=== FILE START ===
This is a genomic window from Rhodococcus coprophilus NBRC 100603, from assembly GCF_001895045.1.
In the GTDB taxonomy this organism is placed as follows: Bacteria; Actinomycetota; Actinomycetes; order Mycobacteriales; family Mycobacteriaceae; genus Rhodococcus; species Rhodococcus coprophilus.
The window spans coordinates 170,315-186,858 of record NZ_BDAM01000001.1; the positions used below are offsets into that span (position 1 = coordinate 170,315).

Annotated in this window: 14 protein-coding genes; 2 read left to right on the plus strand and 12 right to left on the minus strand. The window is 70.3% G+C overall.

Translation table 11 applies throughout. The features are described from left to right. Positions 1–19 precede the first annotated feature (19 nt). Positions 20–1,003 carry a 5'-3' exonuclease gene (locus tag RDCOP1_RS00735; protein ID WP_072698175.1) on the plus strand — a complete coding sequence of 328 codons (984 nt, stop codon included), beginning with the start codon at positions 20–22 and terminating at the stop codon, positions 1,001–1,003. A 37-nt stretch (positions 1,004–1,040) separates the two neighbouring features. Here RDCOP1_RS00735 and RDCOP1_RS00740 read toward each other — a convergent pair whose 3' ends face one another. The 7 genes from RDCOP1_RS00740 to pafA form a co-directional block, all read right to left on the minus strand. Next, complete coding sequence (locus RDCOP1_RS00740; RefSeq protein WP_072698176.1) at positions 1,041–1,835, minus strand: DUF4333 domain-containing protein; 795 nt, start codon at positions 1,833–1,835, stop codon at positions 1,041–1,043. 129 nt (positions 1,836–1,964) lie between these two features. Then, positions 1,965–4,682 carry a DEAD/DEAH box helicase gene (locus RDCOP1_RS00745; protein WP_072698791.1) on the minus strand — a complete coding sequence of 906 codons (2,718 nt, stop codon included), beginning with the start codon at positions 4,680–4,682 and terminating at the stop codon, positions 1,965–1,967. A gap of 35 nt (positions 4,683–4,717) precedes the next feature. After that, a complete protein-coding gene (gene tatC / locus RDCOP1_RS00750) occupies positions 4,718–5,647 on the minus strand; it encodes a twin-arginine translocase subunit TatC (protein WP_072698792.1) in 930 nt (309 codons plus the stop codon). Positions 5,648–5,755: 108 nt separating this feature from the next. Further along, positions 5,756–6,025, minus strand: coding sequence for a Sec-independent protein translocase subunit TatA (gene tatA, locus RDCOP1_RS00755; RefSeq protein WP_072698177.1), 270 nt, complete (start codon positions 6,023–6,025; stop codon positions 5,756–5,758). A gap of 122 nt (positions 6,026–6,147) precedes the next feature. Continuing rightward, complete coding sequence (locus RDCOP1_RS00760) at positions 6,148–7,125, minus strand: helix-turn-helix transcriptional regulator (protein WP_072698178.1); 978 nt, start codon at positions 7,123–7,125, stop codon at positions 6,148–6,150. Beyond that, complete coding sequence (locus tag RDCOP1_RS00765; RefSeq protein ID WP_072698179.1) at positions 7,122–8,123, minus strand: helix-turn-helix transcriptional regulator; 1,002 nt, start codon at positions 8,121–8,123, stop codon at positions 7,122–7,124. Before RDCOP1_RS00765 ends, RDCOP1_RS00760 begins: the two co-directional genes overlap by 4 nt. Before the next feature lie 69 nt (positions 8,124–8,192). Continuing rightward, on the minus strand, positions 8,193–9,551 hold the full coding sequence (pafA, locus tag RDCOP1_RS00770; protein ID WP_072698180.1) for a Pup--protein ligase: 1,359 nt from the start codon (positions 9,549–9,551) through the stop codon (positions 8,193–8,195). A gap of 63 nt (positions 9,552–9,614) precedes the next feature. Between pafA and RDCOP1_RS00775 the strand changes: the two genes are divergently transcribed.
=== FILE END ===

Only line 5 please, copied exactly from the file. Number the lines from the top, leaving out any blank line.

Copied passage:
Translation table 11 applies throughout. The features are described from left to right. Positions 1–19 precede the first annotated feature (19 nt). Positions 20–1,003 carry a 5'-3' exonuclease gene (locus tag RDCOP1_RS00735; protein ID WP_072698175.1) on the plus strand — a complete coding sequence of 328 codons (984 nt, stop codon included), beginning with the start codon at positions 20–22 and terminating at the stop codon, positions 1,001–1,003. A 37-nt stretch (positions 1,004–1,040) separates the two neighbouring features. Here RDCOP1_RS00735 and RDCOP1_RS00740 read toward each other — a convergent pair whose 3' ends face one another. The 7 genes from RDCOP1_RS00740 to pafA form a co-directional block, all read right to left on the minus strand. Next, complete coding sequence (locus RDCOP1_RS00740; RefSeq protein WP_072698176.1) at positions 1,041–1,835, minus strand: DUF4333 domain-containing protein; 795 nt, start codon at positions 1,833–1,835, stop codon at positions 1,041–1,043. 129 nt (positions 1,836–1,964) lie between these two features. Then, positions 1,965–4,682 carry a DEAD/DEAH box helicase gene (locus RDCOP1_RS00745; protein WP_072698791.1) on the minus strand — a complete coding sequence of 906 codons (2,718 nt, stop codon included), beginning with the start codon at positions 4,680–4,682 and terminating at the stop codon, positions 1,965–1,967. A gap of 35 nt (positions 4,683–4,717) precedes the next feature. After that, a complete protein-coding gene (gene tatC / locus RDCOP1_RS00750) occupies positions 4,718–5,647 on the minus strand; it encodes a twin-arginine translocase subunit TatC (protein WP_072698792.1) in 930 nt (309 codons plus the stop codon). Positions 5,648–5,755: 108 nt separating this feature from the next. Further along, positions 5,756–6,025, minus strand: coding sequence for a Sec-independent protein translocase subunit TatA (gene tatA, locus RDCOP1_RS00755; RefSeq protein WP_072698177.1), 270 nt, complete (start codon positions 6,023–6,025; stop codon positions 5,756–5,758). A gap of 122 nt (positions 6,026–6,147) precedes the next feature. Continuing rightward, complete coding sequence (locus RDCOP1_RS00760) at positions 6,148–7,125, minus strand: helix-turn-helix transcriptional regulator (protein WP_072698178.1); 978 nt, start codon at positions 7,123–7,125, stop codon at positions 6,148–6,150. Beyond that, complete coding sequence (locus tag RDCOP1_RS00765; RefSeq protein ID WP_072698179.1) at positions 7,122–8,123, minus strand: helix-turn-helix transcriptional regulator; 1,002 nt, start codon at positions 8,121–8,123, stop codon at positions 7,122–7,124. Before RDCOP1_RS00765 ends, RDCOP1_RS00760 begins: the two co-directional genes overlap by 4 nt. Before the next feature lie 69 nt (positions 8,124–8,192). Continuing rightward, on the minus strand, positions 8,193–9,551 hold the full coding sequence (pafA, locus tag RDCOP1_RS00770; protein ID WP_072698180.1) for a Pup--protein ligase: 1,359 nt from the start codon (positions 9,549–9,551) through the stop codon (positions 8,193–8,195). A gap of 63 nt (positions 9,552–9,614) precedes the next feature. Between pafA and RDCOP1_RS00775 the strand changes: the two genes are divergently transcribed.